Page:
DEVELOPMENTAL & CELLULAR BIOLOGY at REED
Are you curious about how living organisms develop? How a single cell becomes a complex multi-cellular organism? How undifferentiated cells choose specific fates allowing them to sense the environment, conduct electrical signals, or form protective barriers? How some tissues can grow and regenerate after injury but others can't? Come visit my lab to see how we’re trying to address some of these basic questions by studying zebrafish eye and brain development.
Guiding Vision: To understand how tissues of the appropriate size and composition are formed by learning how neuronal stem cells behave in the growing zebrafish retina.
Our Mission: To uncover how neuronal progenitors transition from proliferation to differentiation. Specific research projects employ precise embryological and imaging techniques, requiring creativity, time management, patience, critical thinking, and a sense of wonder. We value curiosity, dedication, and kindness.
Specific Aims & Questions: We examine the growing eyes and brains of zebrafish, investigating the formation and maintenance of neural stem cell niches in the retina and tectum. Many of our experiments are designed to uncover new clues about how the environment around a cell can influence its ability to proliferate or differentiate, a behavior with implications for developmental diseases, including many types of cancer. By analyzing behaviors of mutant cells grafted into wild-type retinae, monitoring cell cycle progression in the developing eye, and interrogating how specific extrinsic signals impinge on cell cycle exit, we investigate how local environmental signals influence cell cycle exit and differentiation of neuronal progenitors. On-going projects are designed to:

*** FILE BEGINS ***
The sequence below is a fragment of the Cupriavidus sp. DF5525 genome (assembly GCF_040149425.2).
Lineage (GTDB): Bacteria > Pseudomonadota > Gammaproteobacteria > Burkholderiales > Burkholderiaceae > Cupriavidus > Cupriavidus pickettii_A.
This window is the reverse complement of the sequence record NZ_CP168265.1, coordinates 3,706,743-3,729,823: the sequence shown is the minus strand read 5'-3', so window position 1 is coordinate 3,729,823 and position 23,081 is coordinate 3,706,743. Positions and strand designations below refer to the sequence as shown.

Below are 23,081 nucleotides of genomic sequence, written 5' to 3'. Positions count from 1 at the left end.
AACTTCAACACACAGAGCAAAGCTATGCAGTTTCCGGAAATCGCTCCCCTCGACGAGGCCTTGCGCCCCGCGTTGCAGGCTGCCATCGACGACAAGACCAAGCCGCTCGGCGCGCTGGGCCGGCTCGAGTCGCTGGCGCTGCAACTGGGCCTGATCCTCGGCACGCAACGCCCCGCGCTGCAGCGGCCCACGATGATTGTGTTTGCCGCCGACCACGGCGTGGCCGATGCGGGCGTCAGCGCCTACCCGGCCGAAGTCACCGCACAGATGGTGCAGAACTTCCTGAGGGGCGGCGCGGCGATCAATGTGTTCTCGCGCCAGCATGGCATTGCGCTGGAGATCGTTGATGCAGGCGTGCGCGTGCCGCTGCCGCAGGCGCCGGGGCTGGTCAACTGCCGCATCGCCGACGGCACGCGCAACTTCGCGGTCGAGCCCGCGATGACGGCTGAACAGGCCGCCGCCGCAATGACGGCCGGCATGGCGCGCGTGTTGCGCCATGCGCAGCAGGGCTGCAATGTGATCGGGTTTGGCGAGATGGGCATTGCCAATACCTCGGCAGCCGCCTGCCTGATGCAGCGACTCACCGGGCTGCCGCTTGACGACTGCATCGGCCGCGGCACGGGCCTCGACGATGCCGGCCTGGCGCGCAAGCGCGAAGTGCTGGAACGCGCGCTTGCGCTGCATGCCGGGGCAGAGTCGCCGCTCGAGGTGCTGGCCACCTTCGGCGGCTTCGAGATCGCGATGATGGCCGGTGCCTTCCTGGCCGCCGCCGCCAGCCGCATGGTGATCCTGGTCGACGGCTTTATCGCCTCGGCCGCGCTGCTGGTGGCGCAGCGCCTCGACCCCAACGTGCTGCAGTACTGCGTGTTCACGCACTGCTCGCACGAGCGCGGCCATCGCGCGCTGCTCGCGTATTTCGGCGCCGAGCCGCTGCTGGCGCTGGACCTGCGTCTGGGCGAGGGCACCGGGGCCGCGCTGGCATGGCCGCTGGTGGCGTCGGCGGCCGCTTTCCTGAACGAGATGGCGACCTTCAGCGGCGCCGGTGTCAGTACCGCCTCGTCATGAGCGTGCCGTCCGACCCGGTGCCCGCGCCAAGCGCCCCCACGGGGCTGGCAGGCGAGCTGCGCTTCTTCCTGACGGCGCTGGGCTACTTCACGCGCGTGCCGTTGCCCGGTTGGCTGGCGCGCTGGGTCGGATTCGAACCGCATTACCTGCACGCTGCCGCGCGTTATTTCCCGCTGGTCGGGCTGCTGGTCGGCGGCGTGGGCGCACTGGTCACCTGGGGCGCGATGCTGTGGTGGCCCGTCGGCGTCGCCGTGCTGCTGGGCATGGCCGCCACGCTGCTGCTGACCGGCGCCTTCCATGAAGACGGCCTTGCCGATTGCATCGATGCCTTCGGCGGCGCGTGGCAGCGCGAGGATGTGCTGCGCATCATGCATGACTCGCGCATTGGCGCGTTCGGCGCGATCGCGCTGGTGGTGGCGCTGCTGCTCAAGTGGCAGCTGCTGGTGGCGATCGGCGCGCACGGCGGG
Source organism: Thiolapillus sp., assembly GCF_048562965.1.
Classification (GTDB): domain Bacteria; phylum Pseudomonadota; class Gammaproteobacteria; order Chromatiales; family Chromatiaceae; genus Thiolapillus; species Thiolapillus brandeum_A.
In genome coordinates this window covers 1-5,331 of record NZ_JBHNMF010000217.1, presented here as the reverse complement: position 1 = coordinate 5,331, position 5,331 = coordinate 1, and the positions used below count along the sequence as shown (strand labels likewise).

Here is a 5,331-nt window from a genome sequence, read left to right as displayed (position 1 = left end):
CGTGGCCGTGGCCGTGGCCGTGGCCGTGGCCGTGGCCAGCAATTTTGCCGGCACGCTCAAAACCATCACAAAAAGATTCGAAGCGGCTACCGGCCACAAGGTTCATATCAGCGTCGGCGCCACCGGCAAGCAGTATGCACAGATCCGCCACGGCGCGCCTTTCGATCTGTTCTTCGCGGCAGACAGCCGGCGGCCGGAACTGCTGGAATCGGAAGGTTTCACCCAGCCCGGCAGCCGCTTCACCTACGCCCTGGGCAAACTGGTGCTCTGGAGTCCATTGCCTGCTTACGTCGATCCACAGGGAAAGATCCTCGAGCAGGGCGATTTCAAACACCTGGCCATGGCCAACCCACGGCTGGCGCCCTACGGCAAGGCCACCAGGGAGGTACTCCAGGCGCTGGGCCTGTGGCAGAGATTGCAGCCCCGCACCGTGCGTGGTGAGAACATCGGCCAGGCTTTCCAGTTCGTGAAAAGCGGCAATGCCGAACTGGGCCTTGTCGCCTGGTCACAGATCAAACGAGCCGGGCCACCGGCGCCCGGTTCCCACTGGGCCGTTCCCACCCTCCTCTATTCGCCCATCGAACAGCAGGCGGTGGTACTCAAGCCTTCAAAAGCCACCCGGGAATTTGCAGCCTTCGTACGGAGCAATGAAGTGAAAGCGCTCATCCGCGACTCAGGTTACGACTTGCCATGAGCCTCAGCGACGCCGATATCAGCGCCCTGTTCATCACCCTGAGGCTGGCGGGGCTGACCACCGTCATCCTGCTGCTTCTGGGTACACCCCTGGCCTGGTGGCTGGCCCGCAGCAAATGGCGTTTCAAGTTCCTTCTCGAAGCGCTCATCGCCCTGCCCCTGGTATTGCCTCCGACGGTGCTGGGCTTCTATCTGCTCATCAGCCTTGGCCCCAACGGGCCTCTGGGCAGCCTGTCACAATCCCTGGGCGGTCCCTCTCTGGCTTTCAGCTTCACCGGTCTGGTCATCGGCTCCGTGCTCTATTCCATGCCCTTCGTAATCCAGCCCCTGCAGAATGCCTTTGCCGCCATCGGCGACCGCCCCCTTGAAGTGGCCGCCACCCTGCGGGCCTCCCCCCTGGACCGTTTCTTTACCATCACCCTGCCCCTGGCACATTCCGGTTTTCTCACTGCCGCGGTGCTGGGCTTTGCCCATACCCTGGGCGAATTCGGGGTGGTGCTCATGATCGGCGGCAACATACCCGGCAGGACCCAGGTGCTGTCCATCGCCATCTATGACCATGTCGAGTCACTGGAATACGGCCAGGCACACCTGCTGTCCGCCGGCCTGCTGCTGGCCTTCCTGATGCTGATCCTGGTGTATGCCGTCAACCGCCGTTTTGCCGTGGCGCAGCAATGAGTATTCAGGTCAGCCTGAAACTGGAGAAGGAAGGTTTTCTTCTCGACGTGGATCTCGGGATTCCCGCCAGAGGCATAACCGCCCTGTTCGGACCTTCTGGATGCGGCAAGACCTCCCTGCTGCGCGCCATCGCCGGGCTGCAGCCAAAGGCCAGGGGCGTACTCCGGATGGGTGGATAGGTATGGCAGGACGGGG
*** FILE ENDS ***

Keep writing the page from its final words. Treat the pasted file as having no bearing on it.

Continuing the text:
(1) Explain why distinct classes of retinal progenitors appear to be more or less sensitive to differentiation cues from the local environment
(2) Quantitatively dissect cell cycle kinetics of retinal stem and progenitor cells in vivo
(3) Define how specific extrinsically modulated pathways, including Hedgehog, TGF-β, Notch, and Retinoic Acid control cell cycle exit and differentiation of retinal progenitors emerging from their stem cell niche.
For more information about these research projects and potential thesis topics, check out the Cerveny Lab Research webpage or make an appointment to chat with Kara about contributing to our research on cell behaviors in developing organisms.